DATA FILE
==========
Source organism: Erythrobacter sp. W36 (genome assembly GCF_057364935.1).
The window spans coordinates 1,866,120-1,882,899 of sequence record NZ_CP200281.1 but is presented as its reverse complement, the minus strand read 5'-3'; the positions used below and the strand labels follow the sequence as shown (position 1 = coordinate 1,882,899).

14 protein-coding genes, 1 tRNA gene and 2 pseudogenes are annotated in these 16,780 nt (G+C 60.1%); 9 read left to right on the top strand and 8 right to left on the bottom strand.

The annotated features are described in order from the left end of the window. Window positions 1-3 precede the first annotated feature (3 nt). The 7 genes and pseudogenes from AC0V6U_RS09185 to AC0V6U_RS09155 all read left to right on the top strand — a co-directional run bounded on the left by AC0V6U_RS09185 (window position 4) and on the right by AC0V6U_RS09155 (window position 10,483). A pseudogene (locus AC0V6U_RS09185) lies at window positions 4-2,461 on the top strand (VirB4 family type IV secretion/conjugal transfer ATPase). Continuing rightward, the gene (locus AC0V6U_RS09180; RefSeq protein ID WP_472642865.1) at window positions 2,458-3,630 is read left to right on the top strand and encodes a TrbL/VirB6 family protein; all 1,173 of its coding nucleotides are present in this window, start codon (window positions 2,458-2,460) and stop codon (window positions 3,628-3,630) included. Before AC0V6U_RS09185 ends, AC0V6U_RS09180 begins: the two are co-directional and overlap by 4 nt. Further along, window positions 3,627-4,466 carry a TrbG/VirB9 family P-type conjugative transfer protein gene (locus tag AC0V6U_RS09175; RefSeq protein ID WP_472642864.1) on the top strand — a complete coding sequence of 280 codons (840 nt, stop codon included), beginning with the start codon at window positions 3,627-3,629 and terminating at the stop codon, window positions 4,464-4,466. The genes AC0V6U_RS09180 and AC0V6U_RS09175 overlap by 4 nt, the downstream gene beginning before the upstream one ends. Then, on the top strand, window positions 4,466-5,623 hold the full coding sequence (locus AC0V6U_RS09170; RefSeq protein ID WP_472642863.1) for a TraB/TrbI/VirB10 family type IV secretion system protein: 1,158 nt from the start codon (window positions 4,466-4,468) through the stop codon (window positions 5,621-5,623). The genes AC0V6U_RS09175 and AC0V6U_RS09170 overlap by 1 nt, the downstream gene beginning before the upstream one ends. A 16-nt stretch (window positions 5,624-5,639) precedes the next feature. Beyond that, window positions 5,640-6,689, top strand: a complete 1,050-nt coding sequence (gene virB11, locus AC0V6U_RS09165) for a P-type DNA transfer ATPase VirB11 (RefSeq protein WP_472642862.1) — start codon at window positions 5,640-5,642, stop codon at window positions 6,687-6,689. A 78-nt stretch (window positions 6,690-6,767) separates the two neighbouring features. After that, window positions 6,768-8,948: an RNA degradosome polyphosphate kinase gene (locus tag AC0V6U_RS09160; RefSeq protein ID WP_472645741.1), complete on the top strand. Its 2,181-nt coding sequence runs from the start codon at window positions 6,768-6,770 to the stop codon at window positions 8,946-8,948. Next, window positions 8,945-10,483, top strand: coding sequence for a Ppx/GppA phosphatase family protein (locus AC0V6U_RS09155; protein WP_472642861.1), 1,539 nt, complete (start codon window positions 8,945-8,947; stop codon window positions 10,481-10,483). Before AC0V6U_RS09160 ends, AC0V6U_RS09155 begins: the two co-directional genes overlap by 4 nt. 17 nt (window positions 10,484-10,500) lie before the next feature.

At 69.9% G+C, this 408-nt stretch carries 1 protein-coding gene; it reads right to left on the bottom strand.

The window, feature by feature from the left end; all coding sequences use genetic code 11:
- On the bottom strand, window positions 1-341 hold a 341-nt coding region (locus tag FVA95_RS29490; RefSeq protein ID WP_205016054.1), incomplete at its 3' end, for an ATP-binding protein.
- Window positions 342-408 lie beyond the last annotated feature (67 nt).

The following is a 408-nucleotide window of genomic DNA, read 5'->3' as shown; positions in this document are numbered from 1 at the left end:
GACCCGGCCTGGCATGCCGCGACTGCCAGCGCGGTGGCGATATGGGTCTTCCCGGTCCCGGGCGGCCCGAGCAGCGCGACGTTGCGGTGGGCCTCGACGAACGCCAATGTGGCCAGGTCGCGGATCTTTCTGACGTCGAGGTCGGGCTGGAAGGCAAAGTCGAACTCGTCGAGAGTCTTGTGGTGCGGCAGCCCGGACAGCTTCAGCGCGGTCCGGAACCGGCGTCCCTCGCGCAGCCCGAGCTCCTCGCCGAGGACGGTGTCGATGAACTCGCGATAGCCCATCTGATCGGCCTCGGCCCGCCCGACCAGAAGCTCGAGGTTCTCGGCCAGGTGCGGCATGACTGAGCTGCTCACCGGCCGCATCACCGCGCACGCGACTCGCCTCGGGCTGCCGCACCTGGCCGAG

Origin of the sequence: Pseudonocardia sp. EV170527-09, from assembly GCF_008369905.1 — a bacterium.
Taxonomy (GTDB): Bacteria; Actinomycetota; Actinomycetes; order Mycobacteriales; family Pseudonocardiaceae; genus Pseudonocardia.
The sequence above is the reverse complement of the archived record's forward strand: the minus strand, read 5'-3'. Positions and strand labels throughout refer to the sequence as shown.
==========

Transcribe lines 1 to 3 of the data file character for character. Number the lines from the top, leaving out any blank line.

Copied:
Source organism: Erythrobacter sp. W36 (genome assembly GCF_057364935.1).
The window spans coordinates 1,866,120-1,882,899 of sequence record NZ_CP200281.1 but is presented as its reverse complement, the minus strand read 5'-3'; the positions used below and the strand labels follow the sequence as shown (position 1 = coordinate 1,882,899).

14 protein-coding genes, 1 tRNA gene and 2 pseudogenes are annotated in these 16,780 nt (G+C 60.1%); 9 read left to right on the top strand and 8 right to left on the bottom strand.